This is a light-hearted novel about two imaginary expansion NFL teams, the Los Angeles Leopards and the Portland Pioneers. The two teams enter the league simultaneously—the Leopards led by coach Bobby Russell, who takes a methodical, conservative approach to slowly building a team.
After a few seasons, Leopards owner Cedric B. Medill (yes, he’s a movie producer) grows impatient, and fires Russell, replacing him with brash, loud-mouthed defensive coordinator Randy Dolbermeier. Russell gets picked up as defensive coordinator by the Pioneers and, after a car accident leaves Pioneers coach Denzel Jackson incapacitated, takes over as interim head coach. And—can you believe it?—finds himself coaching in the Super Bowl against his old team and Dolbermeier.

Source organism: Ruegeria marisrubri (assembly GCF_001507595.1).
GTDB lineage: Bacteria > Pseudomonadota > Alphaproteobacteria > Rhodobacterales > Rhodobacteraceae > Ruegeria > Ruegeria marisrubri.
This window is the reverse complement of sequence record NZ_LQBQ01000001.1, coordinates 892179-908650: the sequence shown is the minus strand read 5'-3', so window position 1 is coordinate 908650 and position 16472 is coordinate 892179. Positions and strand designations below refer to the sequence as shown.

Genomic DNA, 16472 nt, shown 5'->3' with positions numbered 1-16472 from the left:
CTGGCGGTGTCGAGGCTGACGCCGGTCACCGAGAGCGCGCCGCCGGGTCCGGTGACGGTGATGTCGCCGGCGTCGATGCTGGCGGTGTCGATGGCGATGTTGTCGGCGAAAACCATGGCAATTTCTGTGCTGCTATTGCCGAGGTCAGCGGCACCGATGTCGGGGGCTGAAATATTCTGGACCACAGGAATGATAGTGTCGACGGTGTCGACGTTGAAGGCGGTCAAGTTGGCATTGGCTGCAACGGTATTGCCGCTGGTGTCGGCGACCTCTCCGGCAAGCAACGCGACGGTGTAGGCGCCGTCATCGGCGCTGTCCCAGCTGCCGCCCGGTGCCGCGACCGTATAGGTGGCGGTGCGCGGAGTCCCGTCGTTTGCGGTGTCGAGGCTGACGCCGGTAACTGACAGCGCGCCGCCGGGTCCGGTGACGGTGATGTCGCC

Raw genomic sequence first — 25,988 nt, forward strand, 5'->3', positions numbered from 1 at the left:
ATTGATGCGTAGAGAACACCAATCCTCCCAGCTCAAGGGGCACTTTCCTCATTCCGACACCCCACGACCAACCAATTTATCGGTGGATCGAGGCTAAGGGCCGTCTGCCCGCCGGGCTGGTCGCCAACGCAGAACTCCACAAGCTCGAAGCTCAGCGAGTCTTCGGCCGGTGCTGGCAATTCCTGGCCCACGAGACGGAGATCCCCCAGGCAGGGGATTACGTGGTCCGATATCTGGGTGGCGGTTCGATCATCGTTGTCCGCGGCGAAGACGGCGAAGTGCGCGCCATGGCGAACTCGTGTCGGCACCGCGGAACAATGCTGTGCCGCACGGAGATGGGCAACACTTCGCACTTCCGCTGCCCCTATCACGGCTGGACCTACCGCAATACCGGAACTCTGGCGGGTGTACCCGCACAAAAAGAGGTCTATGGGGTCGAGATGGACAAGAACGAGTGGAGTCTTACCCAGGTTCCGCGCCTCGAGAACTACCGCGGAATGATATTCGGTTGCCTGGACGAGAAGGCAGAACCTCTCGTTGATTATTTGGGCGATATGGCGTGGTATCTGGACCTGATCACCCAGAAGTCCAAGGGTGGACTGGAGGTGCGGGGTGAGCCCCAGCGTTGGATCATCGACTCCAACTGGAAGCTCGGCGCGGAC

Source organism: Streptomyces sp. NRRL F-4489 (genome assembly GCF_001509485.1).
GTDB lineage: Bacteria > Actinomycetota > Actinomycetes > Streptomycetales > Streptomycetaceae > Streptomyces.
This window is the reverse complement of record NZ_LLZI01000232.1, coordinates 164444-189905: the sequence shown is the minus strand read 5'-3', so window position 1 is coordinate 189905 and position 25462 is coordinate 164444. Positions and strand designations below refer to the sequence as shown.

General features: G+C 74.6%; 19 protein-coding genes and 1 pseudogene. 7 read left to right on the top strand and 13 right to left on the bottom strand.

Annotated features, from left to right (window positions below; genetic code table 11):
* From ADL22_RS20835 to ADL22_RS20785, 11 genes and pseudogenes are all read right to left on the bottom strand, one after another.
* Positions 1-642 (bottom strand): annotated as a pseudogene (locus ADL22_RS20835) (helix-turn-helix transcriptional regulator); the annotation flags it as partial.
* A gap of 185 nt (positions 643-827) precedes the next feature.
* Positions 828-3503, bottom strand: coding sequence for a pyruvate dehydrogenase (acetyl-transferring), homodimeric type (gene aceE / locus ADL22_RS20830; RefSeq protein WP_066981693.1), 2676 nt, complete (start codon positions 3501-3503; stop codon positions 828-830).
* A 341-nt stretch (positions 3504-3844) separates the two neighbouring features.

Interwoven with the on-field exploits of the Pioneers and the Leopards is a subplot with a sportswriter/poet and a few of his colorful friends, who have been gradually uncovering that Dolbermeier is more than just an arrogant jerk—he’s an outright cheater, using underhanded methods to gain an advantage over his opponents. There have been hints of this beginning with his time as defensive coordinator for the Leopards, and once he’s given full control of the team, it gets really out of hand. And of course, they finish building their case against Dolbermeier just as the Leopards/Pioneers Super Bowl is about to be played, setting up a denouement which I won’t give away here.